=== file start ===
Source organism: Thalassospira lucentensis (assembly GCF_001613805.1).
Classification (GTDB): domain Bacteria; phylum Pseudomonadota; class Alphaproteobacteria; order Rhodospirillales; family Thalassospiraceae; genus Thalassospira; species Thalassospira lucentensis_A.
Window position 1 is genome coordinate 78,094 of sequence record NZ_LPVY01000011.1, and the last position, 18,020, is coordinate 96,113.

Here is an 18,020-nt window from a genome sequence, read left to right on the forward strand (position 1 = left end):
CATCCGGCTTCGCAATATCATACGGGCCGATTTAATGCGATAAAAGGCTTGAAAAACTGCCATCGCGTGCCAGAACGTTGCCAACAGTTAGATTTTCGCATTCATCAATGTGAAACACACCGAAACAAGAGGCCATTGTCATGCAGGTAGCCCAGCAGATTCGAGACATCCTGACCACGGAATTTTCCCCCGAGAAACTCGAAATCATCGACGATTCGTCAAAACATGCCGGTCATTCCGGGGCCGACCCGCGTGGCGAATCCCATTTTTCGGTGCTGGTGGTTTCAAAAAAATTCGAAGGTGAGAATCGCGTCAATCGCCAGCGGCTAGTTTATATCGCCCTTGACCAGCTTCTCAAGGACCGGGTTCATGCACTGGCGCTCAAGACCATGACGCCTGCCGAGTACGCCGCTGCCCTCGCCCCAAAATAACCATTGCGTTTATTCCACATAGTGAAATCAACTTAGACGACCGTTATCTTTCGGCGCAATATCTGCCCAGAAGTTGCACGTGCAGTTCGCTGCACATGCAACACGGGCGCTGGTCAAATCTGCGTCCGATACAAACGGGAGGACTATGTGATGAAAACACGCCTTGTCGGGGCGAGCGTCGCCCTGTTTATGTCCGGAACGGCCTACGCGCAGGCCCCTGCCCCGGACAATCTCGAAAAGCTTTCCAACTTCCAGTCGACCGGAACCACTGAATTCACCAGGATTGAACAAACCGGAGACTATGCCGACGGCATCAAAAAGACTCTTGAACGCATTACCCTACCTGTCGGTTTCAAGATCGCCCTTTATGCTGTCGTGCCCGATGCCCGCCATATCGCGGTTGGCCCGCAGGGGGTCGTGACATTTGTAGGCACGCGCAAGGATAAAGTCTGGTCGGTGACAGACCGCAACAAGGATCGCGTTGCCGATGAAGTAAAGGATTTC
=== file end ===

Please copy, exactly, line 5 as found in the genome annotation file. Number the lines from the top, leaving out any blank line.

CATCCGGCTTCGCAATATCATACGGGCCGATTTAATGCGATAAAAGGCTTGAAAAACTGCCATCGCGTGCCAGAACGTTGCCAACAGTTAGATTTTCGCATTCATCAATGTGAAACACACCGAAACAAGAGGCCATTGTCATGCAGGTAGCCCAGCAGATTCGAGACATCCTGACCACGGAATTTTCCCCCGAGAAACTCGAAATCATCGACGATTCGTCAAAACATGCCGGTCATTCCGGGGCCGACCCGCGTGGCGAATCCCATTTTTCGGTGCTGGTGGTTTCAAAAAAATTCGAAGGTGAGAATCGCGTCAATCGCCAGCGGCTAGTTTATATCGCCCTTGACCAGCTTCTCAAGGACCGGGTTCATGCACTGGCGCTCAAGACCATGACGCCTGCCGAGTACGCCGCTGCCCTCGCCCCAAAATAACCATTGCGTTTATTCCACATAGTGAAATCAACTTAGACGACCGTTATCTTTCGGCGCAATATCTGCCCAGAAGTTGCACGTGCAGTTCGCTGCACATGCAACACGGGCGCTGGTCAAATCTGCGTCCGATACAAACGGGAGGACTATGTGATGAAAACACGCCTTGTCGGGGCGAGCGTCGCCCTGTTTATGTCCGGAACGGCCTACGCGCAGGCCCCTGCCCCGGACAATCTCGAAAAGCTTTCCAACTTCCAGTCGACCGGAACCACTGAATTCACCAGGATTGAACAAACCGGAGACTATGCCGACGGCATCAAAAAGACTCTTGAACGCATTACCCTACCTGTCGGTTTCAAGATCGCCCTTTATGCTGTCGTGCCCGATGCCCGCCATATCGCGGTTGGCCCGCAGGGGGTCGTGACATTTGTAGGCACGCGCAAGGATAAAGTCTGGTCGGTGACAGACCGCAACAAGGATCGCGTTGCCGATGAAGTAAAGGATTTC